• Republican Roundtable Resumes Shows

    Max_Rymer_and_Diane_Napper.jpgRepublican Roundtable once again has access to their equipment and is able to record / broadcast, after a year of studio closure due to Gov. Walz’s COVID-19 Executive Orders,

    Their first guest of 2021 was Diane Napper, a board member of TakeCharge Minnesota, interviewed by Max Rymer. She addresses some of the current myths about the black community and the country. The focus of this transformational organization is on returning the black community to its roots - faith, family, and education.

    To view the show on Youtube CLICK HERE.

  • Court Orders Minneapolis to Hire More Police


    On Thursday, July 1, a Hennepin County judge struck a major blow to the defund movement when she ordered the city of Minneapolis to hire more police.  Hennepin County District Judge Jamie Anderson said Minneapolis leaders have “failed to perform an official duty clearly imposed by law.”

    Judge Anderson ordered the Minneapolis City Council and Mayor Jacob Frey to “immediately take any and all necessary action to ensure that they fund a police force” of at least 730 sworn officers, or more if required by the 2020 Census to be published later this year, by June 30, 2022.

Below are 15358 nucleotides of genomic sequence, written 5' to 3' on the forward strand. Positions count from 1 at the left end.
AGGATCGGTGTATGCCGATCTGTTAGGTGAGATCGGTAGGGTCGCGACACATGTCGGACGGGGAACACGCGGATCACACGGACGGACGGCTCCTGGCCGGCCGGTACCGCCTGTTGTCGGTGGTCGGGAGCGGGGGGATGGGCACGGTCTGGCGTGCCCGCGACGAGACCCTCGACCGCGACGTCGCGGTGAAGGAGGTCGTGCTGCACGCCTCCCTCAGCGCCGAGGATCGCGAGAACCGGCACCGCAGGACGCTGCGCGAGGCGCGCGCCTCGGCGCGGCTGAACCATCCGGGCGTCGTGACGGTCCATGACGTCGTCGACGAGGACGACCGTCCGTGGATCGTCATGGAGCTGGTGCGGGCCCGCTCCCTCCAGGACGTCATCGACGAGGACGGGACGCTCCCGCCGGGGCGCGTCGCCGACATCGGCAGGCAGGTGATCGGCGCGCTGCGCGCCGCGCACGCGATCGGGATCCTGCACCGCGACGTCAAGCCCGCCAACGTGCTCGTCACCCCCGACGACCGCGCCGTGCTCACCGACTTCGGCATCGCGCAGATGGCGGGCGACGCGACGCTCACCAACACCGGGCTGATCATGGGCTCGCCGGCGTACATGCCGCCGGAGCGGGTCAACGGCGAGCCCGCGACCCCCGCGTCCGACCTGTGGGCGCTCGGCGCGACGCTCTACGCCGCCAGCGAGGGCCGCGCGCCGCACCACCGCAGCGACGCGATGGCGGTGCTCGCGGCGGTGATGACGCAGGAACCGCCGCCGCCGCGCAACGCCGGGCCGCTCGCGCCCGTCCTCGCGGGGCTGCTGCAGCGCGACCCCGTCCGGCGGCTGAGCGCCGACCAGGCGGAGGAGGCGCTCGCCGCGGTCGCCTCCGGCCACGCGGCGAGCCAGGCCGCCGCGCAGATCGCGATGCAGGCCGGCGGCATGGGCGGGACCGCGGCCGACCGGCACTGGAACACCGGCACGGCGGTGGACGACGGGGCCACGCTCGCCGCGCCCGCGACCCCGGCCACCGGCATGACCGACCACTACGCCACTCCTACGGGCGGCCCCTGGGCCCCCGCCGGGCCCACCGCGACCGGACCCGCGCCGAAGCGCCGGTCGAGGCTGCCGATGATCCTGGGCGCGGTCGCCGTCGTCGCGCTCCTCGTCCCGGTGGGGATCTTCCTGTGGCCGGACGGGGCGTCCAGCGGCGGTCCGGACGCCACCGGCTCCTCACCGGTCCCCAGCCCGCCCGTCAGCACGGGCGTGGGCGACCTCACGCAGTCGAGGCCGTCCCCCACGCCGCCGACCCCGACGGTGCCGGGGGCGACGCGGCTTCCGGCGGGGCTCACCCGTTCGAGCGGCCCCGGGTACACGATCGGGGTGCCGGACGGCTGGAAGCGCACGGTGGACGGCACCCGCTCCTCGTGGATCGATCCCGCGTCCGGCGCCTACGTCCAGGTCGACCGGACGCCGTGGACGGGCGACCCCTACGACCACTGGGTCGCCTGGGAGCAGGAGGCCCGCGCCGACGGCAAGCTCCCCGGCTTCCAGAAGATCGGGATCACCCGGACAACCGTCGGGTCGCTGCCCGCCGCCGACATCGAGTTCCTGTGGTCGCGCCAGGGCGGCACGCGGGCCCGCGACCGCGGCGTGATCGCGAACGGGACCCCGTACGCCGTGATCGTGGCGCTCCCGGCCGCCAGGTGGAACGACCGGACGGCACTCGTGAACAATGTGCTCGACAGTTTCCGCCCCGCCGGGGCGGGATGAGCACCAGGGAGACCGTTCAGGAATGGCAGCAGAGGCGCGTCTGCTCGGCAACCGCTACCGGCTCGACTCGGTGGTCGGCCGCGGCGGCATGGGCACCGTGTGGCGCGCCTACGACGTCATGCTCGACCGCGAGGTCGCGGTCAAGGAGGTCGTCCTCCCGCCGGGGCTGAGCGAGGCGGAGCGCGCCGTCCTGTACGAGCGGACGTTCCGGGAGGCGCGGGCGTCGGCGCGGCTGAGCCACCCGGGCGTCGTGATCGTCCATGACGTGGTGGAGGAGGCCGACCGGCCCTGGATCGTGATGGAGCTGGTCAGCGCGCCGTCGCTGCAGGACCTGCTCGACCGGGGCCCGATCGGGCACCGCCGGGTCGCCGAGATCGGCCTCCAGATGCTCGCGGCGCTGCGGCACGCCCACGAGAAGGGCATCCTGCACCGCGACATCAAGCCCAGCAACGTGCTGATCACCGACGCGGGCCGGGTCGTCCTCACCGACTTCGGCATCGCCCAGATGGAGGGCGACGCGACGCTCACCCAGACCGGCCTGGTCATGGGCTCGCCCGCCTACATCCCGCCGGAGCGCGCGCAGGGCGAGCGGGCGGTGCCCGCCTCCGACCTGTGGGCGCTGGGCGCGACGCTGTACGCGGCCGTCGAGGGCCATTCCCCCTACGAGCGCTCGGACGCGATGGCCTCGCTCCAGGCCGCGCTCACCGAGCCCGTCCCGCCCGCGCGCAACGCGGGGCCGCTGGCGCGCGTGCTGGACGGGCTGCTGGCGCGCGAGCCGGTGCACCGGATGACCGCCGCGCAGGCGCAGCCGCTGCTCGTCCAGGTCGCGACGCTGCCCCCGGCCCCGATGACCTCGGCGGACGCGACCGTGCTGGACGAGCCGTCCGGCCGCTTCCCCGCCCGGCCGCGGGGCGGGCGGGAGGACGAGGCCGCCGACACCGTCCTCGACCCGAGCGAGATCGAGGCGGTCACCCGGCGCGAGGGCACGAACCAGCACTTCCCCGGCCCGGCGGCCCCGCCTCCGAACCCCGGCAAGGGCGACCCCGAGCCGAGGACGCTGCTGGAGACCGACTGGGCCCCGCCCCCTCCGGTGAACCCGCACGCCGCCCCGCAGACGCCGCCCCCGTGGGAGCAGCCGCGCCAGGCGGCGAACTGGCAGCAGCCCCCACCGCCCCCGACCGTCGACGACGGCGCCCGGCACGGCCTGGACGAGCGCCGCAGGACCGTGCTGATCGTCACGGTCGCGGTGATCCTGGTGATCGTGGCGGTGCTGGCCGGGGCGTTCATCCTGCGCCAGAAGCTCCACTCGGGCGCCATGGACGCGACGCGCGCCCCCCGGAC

Doug Seaton, President of the Upper Midwest Law Center, said: “This is a huge victory for the Petitioners and all residents of Minneapolis, especially those in the most diverse neighborhoods feeling the brunt of rising crime rates. We applaud the Court’s decision and look forward to swift action by the City Council and Mayor to fund the police and ensure the safety of all Minneapolitans.”

    The City had projected that the Minneapolis Police Department would only have 669 sworn officers as of June 1, 2022, after an “exodus” through retirement, resignations, and officers taking extended leave.  As reported by AlphaNews, Minneapolis argued that it only needs 650 sworn officers, “but this figure is based on the 2010 census.  Anderson said a 2019 population estimate of 429,606 mandates a police force of at least 730 officers but likely more, depending on the figures in the 2020 census.”